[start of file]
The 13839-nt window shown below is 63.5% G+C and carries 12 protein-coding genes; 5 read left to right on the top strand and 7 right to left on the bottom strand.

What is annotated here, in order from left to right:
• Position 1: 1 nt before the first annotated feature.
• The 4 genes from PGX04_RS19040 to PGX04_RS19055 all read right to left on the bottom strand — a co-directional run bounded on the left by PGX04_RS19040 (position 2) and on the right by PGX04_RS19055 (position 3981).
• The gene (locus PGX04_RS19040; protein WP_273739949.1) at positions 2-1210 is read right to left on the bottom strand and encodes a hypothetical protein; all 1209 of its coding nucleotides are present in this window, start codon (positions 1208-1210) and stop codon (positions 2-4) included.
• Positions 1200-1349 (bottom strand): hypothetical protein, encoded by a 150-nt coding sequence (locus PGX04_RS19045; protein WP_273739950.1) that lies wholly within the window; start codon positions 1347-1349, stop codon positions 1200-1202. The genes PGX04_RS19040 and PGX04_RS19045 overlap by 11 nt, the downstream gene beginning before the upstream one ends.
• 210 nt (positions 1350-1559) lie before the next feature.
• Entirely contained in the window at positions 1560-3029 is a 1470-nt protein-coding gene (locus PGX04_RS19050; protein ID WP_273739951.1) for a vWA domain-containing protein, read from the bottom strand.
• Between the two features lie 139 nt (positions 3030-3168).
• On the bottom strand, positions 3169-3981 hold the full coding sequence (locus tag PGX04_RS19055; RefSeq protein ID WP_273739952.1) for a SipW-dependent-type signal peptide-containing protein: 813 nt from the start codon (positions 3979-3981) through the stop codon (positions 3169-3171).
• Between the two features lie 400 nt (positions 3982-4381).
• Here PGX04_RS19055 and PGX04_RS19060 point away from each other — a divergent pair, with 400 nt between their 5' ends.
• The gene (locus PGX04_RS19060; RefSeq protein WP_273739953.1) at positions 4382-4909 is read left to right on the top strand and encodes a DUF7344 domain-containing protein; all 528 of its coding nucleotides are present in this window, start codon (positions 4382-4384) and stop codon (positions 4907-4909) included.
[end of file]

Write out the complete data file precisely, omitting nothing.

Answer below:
The 13839-nt window shown below is 63.5% G+C and carries 12 protein-coding genes; 5 read left to right on the top strand and 7 right to left on the bottom strand.

What is annotated here, in order from left to right:
• Position 1: 1 nt before the first annotated feature.
• The 4 genes from PGX04_RS19040 to PGX04_RS19055 all read right to left on the bottom strand — a co-directional run bounded on the left by PGX04_RS19040 (position 2) and on the right by PGX04_RS19055 (position 3981).
• The gene (locus PGX04_RS19040; protein WP_273739949.1) at positions 2-1210 is read right to left on the bottom strand and encodes a hypothetical protein; all 1209 of its coding nucleotides are present in this window, start codon (positions 1208-1210) and stop codon (positions 2-4) included.
• Positions 1200-1349 (bottom strand): hypothetical protein, encoded by a 150-nt coding sequence (locus PGX04_RS19045; protein WP_273739950.1) that lies wholly within the window; start codon positions 1347-1349, stop codon positions 1200-1202. The genes PGX04_RS19040 and PGX04_RS19045 overlap by 11 nt, the downstream gene beginning before the upstream one ends.
• 210 nt (positions 1350-1559) lie before the next feature.
• Entirely contained in the window at positions 1560-3029 is a 1470-nt protein-coding gene (locus PGX04_RS19050; protein ID WP_273739951.1) for a vWA domain-containing protein, read from the bottom strand.
• Between the two features lie 139 nt (positions 3030-3168).
• On the bottom strand, positions 3169-3981 hold the full coding sequence (locus tag PGX04_RS19055; RefSeq protein ID WP_273739952.1) for a SipW-dependent-type signal peptide-containing protein: 813 nt from the start codon (positions 3979-3981) through the stop codon (positions 3169-3171).
• Between the two features lie 400 nt (positions 3982-4381).
• Here PGX04_RS19055 and PGX04_RS19060 point away from each other — a divergent pair, with 400 nt between their 5' ends.
• The gene (locus PGX04_RS19060; RefSeq protein WP_273739953.1) at positions 4382-4909 is read left to right on the top strand and encodes a DUF7344 domain-containing protein; all 528 of its coding nucleotides are present in this window, start codon (positions 4382-4384) and stop codon (positions 4907-4909) included.